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The Hospice and Palliative Nurses Association (HPNA) is pleased to announce that its official publication, The Journal of Hospice and Palliative Nursing (JHPN) has a new Editor-in-Chief and a new publisher, effective with the January-March 2002 issue. Leslie H. Nicoll, PhD, MBA, RN, assumed the duties of Editor-in-Chief in the last quarter of 2001; Lippincott Williams & Wilkins of Philadelphia assumed publication of the journal with volume 4, issue 1.

 

Dr. Nicoll brings experience as an Editor as well as clinical expertise in hospice and palliative care to her new role. Since 1995, she has been the Editor-in-Chief of CIN:Computers, Informatics, and Nursing (CIN), the first and only peer-reviewed journal focusing on the use of computers and informatics in nursing practice, education, and research. In addition to her interest and expertise in informatics, Dr. Nicoll has been active in the specialty of hospice and palliative care during the past decade. A founding member of the Maine Cancer Pain Initiative (MCPI), she is currently the President of the Board of the Maine Hospice Council.

 

In 1995, Dr. Nicoll received a grant from the National Cancer Institute to fund the Hospice and Palliative Care Education Network (HAPCEN), a statewide education initiative that provided didactic and clinical education to more than 250 nurses, physicians, counselors, social workers, and students in the health professions. Alert readers of Home Healthcare Nurse may recall several articles that were written by HAPCEN faculty and published in the journal in 1998 and 1999.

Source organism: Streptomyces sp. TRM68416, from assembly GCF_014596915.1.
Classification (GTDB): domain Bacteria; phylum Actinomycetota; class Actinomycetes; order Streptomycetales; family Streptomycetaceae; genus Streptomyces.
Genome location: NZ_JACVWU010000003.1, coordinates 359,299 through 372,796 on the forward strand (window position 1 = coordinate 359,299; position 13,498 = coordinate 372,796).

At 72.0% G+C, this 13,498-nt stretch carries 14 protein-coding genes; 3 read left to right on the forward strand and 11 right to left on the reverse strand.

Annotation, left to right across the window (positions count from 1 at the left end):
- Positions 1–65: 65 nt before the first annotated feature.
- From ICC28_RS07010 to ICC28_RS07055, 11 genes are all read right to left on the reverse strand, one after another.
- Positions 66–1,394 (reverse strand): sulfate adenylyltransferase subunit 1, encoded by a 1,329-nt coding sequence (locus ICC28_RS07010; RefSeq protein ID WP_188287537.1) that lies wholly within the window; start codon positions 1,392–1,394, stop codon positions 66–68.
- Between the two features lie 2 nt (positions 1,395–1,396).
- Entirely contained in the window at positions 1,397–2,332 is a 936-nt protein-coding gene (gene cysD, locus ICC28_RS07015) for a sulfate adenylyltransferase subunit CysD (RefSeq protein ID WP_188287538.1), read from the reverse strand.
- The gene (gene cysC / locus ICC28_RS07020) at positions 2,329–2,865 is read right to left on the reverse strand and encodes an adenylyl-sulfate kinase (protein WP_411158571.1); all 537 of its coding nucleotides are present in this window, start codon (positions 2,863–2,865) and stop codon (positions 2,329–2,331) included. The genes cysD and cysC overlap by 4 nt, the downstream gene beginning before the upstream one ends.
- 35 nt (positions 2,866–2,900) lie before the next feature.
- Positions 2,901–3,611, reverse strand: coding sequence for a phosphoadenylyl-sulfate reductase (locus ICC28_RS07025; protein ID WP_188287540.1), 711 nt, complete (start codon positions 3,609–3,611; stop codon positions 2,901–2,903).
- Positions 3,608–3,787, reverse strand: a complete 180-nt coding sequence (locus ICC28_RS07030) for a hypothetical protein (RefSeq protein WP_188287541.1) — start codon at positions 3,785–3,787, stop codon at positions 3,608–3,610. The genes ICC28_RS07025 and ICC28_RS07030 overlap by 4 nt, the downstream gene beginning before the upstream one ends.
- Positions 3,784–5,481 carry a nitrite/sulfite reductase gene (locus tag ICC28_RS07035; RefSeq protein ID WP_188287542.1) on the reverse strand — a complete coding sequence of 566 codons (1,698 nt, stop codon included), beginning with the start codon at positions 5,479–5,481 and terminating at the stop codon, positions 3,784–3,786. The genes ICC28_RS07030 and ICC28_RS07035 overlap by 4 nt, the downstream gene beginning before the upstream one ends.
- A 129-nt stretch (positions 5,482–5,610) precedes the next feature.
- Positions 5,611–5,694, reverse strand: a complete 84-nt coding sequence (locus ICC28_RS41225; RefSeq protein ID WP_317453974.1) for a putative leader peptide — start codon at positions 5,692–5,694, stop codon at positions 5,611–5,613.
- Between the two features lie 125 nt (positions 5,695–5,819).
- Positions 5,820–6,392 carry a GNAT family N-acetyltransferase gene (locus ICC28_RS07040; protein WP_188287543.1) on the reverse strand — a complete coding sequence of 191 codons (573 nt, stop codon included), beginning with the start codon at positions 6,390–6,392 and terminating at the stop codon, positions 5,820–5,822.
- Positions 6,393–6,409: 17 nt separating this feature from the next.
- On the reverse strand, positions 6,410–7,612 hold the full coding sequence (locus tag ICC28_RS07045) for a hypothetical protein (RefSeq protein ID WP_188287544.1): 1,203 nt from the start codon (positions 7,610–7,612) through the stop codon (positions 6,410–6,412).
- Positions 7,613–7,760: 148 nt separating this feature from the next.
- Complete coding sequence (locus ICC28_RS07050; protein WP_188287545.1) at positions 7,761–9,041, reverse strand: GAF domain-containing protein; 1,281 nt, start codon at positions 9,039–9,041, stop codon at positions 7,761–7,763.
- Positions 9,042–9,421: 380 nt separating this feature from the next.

As HAPCEN ended, another opportunity presented itself, funded by the Robert Wood Johnson Foundation. The "Community-State Partnership to Improve End-of-Life Care" was a state-wide, grassroots effort to educate the public, work with legislators, and increase dialogue throughout Maine on issues surrounding care at the end of life. Dr. Nicoll provided technical assistance to grant partners on research and data collection and analysis.

 

Asked about the editorship of JHPN, Dr. Nicoll replied, "I am very excited to have this opportunity to move the journal to a new level. I am also pleased to have the chance to bring my knowledge of hospice and palliative care to the national level. Much of my work in the area has been confined to Maine. I am looking forward to broadening my scope of influence."

 

With the journal's relaunch, several new features have been added. Each issue will contain four to five peer-reviewed articles, which can report research findings, clinical innovations, and other topics relevant to nurses working in hospice and palliative care settings. In addition, a new department, "Panorama," will feature news; reviews of books, software, and audio-visual products; a calendar of events; letters to the editor; and brief articles and features on interesting trends in hospice and palliative care. HPNA will have a section devoted to news and information from the Association.

 

"IDT Consult" will feature a question-and-answer format with experts answering readers' questions related to clinical practice, ethical issues, legal concerns, and pharmacologic management. "I'll Never Forget" will be the closing page of the journal and will feature case studies, memorable patient stories, poetry, and other reader contributions.

 

Dr. Nicoll looks forward to hearing from potential authors and manuscript reviewers. "There are many ways to become involved in JHPN," she states. "Even if you do not feel comfortable writing a 15-page manuscript, you can still have a voice in the journal."